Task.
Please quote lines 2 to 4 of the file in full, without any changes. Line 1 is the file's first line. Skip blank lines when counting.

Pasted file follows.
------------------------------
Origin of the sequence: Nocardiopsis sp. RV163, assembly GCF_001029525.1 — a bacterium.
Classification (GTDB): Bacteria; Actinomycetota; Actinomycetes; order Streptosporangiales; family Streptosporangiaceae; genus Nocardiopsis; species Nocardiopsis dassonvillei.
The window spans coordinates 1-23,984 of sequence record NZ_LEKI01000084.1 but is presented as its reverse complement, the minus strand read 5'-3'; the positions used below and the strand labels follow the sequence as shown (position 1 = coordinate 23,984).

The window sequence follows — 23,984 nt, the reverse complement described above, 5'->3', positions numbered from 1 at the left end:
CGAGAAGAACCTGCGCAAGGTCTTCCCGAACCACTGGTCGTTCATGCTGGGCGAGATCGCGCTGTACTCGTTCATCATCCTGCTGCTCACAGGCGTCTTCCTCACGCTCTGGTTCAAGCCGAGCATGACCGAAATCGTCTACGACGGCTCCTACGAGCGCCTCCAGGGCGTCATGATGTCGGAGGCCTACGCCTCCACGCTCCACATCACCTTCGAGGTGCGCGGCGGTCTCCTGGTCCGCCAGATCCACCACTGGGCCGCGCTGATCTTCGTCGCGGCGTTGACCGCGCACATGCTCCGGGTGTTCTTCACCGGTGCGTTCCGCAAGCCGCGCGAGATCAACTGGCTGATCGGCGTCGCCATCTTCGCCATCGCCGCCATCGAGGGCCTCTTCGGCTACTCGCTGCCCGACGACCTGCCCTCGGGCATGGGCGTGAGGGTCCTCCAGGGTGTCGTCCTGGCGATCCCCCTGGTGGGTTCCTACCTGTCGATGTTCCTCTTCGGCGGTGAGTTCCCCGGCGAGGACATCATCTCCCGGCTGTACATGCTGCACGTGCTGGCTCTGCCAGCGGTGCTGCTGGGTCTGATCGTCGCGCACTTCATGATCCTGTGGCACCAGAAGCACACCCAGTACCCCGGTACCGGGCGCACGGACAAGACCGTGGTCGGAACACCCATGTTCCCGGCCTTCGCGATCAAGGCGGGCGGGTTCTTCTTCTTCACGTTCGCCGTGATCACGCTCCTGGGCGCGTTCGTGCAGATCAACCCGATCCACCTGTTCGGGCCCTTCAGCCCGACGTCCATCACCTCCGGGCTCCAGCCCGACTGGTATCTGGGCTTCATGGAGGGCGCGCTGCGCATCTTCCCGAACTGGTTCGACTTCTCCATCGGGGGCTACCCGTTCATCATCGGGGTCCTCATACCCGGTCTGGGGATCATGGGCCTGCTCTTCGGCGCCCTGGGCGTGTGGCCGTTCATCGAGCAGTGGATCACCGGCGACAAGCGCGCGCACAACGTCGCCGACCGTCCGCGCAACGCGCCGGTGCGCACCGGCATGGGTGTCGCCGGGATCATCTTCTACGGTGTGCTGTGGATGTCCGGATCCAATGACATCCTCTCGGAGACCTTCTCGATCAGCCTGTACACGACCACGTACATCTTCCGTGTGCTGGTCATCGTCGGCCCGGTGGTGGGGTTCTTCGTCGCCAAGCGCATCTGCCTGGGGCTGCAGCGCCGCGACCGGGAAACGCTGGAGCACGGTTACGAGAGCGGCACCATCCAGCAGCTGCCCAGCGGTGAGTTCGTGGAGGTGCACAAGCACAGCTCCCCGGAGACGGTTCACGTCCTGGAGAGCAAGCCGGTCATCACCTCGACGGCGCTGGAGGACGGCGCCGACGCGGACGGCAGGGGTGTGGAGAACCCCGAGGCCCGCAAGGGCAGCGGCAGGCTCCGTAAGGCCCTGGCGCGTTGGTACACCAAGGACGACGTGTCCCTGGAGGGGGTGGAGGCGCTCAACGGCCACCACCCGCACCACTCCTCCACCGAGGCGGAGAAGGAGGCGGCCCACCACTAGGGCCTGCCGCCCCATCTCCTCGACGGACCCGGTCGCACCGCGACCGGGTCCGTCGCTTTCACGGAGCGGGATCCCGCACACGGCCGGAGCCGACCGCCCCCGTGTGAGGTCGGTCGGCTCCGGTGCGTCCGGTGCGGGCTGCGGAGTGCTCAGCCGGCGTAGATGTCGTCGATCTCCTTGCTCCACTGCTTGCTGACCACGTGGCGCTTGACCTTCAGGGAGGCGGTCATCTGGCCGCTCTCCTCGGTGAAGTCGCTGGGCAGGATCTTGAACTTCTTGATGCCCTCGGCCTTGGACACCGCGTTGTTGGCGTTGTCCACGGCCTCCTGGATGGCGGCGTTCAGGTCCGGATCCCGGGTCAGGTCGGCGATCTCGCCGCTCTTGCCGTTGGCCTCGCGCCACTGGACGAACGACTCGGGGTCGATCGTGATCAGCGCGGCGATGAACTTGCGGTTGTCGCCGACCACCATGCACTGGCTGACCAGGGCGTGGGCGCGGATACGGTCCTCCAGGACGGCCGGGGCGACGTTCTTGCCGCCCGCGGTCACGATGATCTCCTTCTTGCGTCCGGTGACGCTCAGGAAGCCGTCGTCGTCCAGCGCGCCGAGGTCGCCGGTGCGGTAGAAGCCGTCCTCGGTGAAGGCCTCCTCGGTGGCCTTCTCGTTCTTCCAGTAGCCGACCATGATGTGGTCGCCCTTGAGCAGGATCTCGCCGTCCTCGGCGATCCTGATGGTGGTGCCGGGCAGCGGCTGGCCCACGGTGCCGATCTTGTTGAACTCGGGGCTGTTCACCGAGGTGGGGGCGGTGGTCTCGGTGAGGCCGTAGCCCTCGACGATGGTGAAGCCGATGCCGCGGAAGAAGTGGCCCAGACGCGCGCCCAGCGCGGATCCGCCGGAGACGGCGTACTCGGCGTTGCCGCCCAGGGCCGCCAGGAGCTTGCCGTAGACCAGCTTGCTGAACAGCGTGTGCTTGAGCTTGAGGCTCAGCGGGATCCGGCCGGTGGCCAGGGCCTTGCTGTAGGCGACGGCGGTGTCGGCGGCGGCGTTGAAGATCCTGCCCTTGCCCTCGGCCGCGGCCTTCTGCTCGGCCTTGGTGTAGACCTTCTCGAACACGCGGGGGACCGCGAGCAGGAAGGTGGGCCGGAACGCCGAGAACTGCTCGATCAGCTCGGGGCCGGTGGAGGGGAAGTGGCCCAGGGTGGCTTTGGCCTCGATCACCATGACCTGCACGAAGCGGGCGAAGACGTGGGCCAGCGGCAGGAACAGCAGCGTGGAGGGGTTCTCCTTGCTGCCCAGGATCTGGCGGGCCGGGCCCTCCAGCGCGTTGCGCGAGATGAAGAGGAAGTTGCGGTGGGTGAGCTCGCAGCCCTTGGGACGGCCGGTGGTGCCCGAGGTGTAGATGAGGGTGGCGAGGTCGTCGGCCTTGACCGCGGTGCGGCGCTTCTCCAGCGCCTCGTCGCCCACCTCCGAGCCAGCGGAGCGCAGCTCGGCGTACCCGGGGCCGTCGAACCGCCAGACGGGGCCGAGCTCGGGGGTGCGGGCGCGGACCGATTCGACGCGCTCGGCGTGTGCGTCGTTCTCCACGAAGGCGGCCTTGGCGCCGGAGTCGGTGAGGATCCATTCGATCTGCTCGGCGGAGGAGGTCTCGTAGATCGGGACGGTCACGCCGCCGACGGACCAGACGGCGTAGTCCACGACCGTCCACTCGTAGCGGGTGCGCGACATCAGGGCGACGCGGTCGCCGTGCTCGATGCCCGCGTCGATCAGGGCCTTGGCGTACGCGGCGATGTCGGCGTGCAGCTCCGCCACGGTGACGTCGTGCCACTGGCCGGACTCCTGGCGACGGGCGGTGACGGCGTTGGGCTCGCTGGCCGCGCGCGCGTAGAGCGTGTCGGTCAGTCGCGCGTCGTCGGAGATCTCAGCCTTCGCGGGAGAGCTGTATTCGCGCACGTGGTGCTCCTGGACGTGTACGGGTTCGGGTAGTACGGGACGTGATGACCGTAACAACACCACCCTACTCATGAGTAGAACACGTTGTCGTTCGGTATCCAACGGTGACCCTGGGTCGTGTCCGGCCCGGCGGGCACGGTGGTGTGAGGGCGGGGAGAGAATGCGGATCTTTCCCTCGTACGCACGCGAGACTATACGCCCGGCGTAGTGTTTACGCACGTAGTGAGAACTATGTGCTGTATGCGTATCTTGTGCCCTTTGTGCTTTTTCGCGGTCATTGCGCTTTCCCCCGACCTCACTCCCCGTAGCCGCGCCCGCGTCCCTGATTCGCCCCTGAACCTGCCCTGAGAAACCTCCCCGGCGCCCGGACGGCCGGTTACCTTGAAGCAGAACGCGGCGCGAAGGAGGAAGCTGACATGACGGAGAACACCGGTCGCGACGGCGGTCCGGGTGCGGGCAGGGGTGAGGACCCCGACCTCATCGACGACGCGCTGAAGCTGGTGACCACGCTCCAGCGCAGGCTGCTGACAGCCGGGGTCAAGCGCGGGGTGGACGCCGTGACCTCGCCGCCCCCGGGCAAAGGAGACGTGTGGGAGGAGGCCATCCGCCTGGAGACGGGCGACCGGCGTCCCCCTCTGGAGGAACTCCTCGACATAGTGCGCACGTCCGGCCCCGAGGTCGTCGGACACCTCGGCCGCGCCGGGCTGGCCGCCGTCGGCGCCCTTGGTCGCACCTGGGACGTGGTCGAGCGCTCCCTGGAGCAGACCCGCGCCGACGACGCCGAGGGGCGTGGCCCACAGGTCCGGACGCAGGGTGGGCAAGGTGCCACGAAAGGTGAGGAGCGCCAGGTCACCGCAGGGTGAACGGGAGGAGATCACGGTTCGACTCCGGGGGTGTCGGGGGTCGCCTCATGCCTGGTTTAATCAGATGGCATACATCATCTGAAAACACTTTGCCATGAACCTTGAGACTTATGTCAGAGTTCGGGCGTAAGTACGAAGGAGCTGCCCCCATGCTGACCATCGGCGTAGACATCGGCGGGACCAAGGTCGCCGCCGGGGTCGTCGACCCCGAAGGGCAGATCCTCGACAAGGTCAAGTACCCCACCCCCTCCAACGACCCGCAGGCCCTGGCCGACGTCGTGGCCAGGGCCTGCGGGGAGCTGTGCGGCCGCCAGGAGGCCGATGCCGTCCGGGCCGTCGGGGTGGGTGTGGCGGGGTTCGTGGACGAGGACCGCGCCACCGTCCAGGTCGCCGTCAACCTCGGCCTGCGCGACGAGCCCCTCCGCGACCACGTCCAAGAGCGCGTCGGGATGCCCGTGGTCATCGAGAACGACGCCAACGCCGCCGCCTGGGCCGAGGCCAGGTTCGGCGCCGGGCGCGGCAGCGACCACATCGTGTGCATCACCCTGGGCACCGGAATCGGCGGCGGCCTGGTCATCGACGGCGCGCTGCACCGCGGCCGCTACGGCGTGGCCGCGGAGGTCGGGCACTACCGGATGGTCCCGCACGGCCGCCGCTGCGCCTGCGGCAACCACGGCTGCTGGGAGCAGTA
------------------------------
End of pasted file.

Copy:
Classification (GTDB): Bacteria; Actinomycetota; Actinomycetes; order Streptosporangiales; family Streptosporangiaceae; genus Nocardiopsis; species Nocardiopsis dassonvillei.
The window spans coordinates 1-23,984 of sequence record NZ_LEKI01000084.1 but is presented as its reverse complement, the minus strand read 5'-3'; the positions used below and the strand labels follow the sequence as shown (position 1 = coordinate 23,984).

The window sequence follows — 23,984 nt, the reverse complement described above, 5'->3', positions numbered from 1 at the left end: